The Tigray People's Liberation Front has demanded that "invading forces from Amhara and Eritrea" withdraw from the northern region first. The rebels are also seeking the restoration of their government.
The leaders of Ethiopia's war-torn Tigray region said Sunday that they want a full withdrawal of "invading forces" before they can engage in talks with the federal government about a cease-fire.
The Tigray People's Liberation Front (TPLF), the regional authority that was driven out last year by Ethiopian forces and troops from neighboring Eritrea, said it would accept a "cease-fire in principle" if there were guarantees of no further invasions.
"Invading forces from Amhara and Eritrea must withdraw from Tigray and return to their pre-war territories," the TPLF said in the statement.
The rebels said they required "ironclad guarantees that the security of our people will not be compromised by a second round of invasions."
The TPLF also called for the restoration of "the government democratically elected in Tigray with all its powers and constitutional responsibilities."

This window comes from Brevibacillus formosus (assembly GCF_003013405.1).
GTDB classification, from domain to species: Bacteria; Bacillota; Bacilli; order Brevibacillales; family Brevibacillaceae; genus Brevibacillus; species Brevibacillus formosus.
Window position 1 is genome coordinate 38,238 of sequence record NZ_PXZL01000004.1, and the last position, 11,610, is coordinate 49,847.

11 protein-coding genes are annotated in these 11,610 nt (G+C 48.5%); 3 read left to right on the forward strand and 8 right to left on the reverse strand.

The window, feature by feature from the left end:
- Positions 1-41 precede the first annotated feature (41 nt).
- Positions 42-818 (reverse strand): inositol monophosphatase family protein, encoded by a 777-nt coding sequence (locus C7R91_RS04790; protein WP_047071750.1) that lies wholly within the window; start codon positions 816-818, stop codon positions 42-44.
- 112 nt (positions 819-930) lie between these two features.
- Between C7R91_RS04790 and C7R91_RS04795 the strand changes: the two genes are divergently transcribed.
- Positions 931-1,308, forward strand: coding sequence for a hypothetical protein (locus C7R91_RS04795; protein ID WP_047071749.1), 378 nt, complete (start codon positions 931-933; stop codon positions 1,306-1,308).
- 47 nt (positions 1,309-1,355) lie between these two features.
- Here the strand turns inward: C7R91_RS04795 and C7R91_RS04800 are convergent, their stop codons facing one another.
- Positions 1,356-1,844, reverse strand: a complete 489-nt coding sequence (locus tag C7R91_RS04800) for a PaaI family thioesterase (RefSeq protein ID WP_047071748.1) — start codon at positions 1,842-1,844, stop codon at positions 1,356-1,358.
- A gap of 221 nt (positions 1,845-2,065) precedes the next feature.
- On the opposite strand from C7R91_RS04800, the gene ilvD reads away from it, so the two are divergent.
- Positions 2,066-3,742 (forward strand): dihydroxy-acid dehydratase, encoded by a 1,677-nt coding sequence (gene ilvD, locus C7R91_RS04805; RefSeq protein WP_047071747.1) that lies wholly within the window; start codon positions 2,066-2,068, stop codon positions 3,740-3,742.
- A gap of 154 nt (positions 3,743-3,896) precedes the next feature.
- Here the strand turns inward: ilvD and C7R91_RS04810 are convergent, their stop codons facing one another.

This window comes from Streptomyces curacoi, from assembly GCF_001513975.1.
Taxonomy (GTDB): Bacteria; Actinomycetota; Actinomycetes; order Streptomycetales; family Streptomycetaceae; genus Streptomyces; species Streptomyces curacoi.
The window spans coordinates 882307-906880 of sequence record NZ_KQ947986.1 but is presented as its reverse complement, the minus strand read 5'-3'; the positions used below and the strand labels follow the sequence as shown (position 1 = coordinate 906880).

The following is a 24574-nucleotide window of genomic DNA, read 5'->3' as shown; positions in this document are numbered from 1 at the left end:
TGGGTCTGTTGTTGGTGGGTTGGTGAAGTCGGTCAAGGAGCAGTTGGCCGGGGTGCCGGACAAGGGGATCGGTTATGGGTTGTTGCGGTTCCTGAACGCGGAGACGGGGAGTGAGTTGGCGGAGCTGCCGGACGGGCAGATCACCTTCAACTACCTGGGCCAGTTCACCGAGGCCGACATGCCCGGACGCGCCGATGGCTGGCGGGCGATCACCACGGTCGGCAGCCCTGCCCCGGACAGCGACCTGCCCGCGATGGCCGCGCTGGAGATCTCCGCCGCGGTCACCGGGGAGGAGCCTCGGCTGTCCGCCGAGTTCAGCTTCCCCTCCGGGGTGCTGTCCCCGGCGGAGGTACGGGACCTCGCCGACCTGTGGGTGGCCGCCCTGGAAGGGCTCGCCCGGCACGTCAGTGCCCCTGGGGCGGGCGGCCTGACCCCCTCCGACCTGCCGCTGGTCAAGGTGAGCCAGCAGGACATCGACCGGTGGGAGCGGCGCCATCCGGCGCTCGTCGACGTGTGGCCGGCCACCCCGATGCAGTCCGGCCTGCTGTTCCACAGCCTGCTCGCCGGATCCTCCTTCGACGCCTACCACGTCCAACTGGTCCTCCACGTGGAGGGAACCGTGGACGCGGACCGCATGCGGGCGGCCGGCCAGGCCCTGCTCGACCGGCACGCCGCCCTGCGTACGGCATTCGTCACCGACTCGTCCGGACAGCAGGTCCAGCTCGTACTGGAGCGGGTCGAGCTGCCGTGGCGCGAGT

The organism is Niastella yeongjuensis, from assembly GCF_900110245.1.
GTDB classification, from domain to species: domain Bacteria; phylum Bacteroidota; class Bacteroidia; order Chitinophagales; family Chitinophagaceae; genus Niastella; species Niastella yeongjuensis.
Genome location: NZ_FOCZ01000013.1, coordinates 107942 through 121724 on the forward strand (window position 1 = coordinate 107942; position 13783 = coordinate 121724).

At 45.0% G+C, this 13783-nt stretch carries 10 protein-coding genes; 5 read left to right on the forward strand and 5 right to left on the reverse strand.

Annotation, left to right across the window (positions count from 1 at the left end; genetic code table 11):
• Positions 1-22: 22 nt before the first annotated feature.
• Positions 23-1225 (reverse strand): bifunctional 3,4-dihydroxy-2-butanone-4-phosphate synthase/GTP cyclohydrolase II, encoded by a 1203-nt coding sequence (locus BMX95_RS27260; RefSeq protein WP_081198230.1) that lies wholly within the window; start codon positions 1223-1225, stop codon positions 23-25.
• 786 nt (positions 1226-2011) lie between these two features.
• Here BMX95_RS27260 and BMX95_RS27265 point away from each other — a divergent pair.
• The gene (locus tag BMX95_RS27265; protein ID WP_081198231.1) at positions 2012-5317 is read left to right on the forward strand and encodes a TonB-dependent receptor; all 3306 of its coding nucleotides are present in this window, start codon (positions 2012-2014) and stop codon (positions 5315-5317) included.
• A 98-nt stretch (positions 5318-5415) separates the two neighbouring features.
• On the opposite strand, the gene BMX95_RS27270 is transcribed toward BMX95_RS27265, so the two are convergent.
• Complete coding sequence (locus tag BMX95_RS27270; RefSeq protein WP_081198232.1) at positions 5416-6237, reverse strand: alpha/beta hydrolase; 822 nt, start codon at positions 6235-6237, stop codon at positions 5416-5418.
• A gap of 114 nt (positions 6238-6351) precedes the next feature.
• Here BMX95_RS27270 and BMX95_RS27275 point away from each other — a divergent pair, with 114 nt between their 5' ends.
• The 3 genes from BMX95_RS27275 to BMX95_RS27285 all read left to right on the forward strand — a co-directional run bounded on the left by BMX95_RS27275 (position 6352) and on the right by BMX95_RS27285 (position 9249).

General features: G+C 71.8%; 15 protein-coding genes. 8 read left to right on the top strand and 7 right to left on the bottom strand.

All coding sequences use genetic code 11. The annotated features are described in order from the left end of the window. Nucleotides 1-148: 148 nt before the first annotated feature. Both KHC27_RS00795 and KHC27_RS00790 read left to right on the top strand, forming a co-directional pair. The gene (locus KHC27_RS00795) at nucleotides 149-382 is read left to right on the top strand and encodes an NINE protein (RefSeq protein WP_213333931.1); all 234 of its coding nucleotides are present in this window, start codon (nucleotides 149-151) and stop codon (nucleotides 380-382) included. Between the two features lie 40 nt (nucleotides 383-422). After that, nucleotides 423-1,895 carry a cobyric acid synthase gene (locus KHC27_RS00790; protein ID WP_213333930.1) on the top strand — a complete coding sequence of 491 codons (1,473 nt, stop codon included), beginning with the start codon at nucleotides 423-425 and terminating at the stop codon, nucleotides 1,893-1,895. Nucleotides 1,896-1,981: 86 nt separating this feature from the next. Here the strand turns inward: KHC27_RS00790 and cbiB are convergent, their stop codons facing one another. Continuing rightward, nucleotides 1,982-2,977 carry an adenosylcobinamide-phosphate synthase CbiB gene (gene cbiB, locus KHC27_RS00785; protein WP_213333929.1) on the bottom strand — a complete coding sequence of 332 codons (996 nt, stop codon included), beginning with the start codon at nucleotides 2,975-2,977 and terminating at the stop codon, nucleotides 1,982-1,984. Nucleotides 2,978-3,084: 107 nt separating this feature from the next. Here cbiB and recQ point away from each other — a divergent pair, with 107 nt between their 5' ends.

What is the Tigray conflict?
The Tigray People's Liberation Front (TPLF) ruled the northern region of Tigray and dominated the central government in Ethiopia for decades before Abiy Ahmed became prime minister in 2018.
Abiy's forces, along with troops from Amhara, another region of Ethiopia, and forces from neighboring Eritrea, have been fighting the TPLF since late last year.
Accusing the TPLF of attacking military bases in Tigray, government forces and their allies overran the region last November.
The TPLF recaptured Tigray's capital Mekelle on Monday to cheering crowds.
The return was followed by a unilateral declaration of a cease-fireby Abiy's government, which the TPLF initially labeled a "joke."
At least 1.7 million people have been displaced since the conflict began.
Three opposition parties have claimed at least 52,000 people have died in the region since fighting erupted.
On Friday, the United Nations warned that more than 400,000 people in Tigray are now facing famine, and there is a risk of more clashes despite the unilateral cease-fire by the federal government.